21 March 2015

Size-based combat modifiers in D&D

(Here’s a post I started a long time ago. My group has started up another 3e campaign, though, so time to finish it up and publish it.)

In 3e D&D, a “small” creature gets a +1 to attack rolls (which makes it easier for them to hurt others in combat) and a +1 to Armor Class (which makes them harder to be hurt in combat). Conversely, a “large” creature gets a -1 to attack rolls (which makes it harder for them to hurt others in combat) and a -1 to Armor Class (which makes them easier to be hurt in combat). Bigger and smaller creatures have larger and smaller modifiers in the same vein.

Here is the relevant section from the d20 SRD

The problem here is that 3e often falls for a fundamental mistake about how the underlying combat system works. The attack roll was formerly called a “to hit” roll, but if you analyze the entire system, you see that thinking of this roll as actually determining whether an attack made contact doesn’t really make sense. Attack rolls, armor class, damage rolls, and hit points really have to be treated together as an abstract system.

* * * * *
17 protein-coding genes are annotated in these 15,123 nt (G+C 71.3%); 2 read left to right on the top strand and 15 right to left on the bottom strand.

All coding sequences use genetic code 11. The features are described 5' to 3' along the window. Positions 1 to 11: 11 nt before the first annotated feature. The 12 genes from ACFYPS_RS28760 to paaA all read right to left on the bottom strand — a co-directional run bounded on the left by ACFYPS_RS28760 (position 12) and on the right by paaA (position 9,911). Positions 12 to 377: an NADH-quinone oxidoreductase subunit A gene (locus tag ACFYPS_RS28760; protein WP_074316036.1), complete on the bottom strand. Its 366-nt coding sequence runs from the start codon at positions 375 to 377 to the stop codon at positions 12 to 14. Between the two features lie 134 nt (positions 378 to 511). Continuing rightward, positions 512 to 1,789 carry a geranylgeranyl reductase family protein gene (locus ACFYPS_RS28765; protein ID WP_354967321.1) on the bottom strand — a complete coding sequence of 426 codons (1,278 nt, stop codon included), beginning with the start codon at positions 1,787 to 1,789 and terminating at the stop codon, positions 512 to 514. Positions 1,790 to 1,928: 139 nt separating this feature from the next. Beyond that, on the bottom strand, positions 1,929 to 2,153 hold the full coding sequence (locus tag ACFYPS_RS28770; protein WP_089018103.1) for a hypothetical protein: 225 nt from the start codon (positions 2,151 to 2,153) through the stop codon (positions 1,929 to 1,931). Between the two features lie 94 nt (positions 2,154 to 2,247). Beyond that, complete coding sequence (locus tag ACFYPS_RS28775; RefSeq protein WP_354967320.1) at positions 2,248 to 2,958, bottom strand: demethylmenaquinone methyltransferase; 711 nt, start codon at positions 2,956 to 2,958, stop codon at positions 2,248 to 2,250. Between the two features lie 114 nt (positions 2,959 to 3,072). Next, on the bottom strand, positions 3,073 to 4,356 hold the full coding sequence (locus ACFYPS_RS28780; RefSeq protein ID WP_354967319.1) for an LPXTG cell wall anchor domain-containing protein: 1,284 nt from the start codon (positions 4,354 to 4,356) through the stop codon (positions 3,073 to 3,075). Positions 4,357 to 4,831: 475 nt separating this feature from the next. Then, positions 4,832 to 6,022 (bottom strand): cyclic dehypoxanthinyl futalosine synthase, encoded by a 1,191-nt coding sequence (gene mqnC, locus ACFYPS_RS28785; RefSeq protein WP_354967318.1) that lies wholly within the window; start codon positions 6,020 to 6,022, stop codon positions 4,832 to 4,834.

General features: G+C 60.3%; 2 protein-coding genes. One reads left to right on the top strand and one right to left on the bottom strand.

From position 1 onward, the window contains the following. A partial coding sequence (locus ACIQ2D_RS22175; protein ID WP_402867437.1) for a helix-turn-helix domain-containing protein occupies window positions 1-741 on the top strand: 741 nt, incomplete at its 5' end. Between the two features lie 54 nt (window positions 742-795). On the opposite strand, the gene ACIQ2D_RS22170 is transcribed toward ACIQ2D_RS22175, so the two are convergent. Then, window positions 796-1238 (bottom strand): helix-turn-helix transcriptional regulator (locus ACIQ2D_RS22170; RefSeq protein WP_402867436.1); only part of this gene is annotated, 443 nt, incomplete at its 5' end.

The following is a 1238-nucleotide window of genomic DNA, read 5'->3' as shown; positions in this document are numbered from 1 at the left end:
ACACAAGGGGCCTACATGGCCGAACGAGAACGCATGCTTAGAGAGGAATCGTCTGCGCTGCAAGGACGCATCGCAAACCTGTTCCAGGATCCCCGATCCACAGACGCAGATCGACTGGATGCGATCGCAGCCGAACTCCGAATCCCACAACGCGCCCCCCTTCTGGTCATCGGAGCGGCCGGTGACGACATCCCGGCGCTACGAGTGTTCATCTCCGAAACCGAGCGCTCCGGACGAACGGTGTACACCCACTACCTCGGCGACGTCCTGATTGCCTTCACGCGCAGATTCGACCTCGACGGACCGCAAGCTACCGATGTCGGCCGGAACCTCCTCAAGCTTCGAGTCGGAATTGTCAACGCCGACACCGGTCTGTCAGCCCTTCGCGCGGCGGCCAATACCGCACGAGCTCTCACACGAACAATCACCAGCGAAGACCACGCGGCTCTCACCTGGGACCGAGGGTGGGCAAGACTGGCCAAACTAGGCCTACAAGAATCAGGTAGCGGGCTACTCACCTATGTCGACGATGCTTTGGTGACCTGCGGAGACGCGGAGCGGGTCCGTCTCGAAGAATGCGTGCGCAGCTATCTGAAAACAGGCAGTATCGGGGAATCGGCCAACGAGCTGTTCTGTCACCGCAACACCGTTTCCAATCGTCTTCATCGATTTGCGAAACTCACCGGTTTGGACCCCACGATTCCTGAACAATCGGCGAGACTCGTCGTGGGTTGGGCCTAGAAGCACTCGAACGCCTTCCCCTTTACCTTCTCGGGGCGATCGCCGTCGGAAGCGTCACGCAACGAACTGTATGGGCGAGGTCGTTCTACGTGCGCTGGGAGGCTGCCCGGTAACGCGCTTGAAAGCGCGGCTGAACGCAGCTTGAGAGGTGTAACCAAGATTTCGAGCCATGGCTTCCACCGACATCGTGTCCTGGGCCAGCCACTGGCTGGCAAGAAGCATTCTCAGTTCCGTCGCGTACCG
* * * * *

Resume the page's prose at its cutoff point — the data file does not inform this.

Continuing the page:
If you say that because larger creatures are easy to hit than smaller creatures and thus give the larger creature a penalty to Armor Class, you haven’t really represented that larger creatures are easier to hit. What you’ve done is made the larger creature less effective in combat. The D&D combat system doesn’t answer the question of whether an attack hits. It answers the question of how effective each combatant is.

You can say that adjustments to constitution scores, hit dice, and hit points make up the difference. In truth, however, they really don’t.

It might work, however, to reverse the modifiers. Giving small creatures a penalty to attack rolls and AC would make them less effective in combat, which is what I would expect the general rule to be. Giving large creatures a bonus to attack rolls and AC would make them more effective in combat, which—again—is what I would expect the general rule to be.

2 comments:

Lum said...

Maybe instead of AC or to Hit bonus/penalties size just modifies damage?

Robert Fisher said...

Sorry for the late response.

In general, damage modifiers are worth more than “to hit” modifiers.

e.g. Given 1d6 damage and a 50% chance of hitting, a +1 “to hit” increases the average damage per round by from 1.75 to 1.925. A +1 to damage raises it to 2.25.

So, it depends on how much you want size to count for.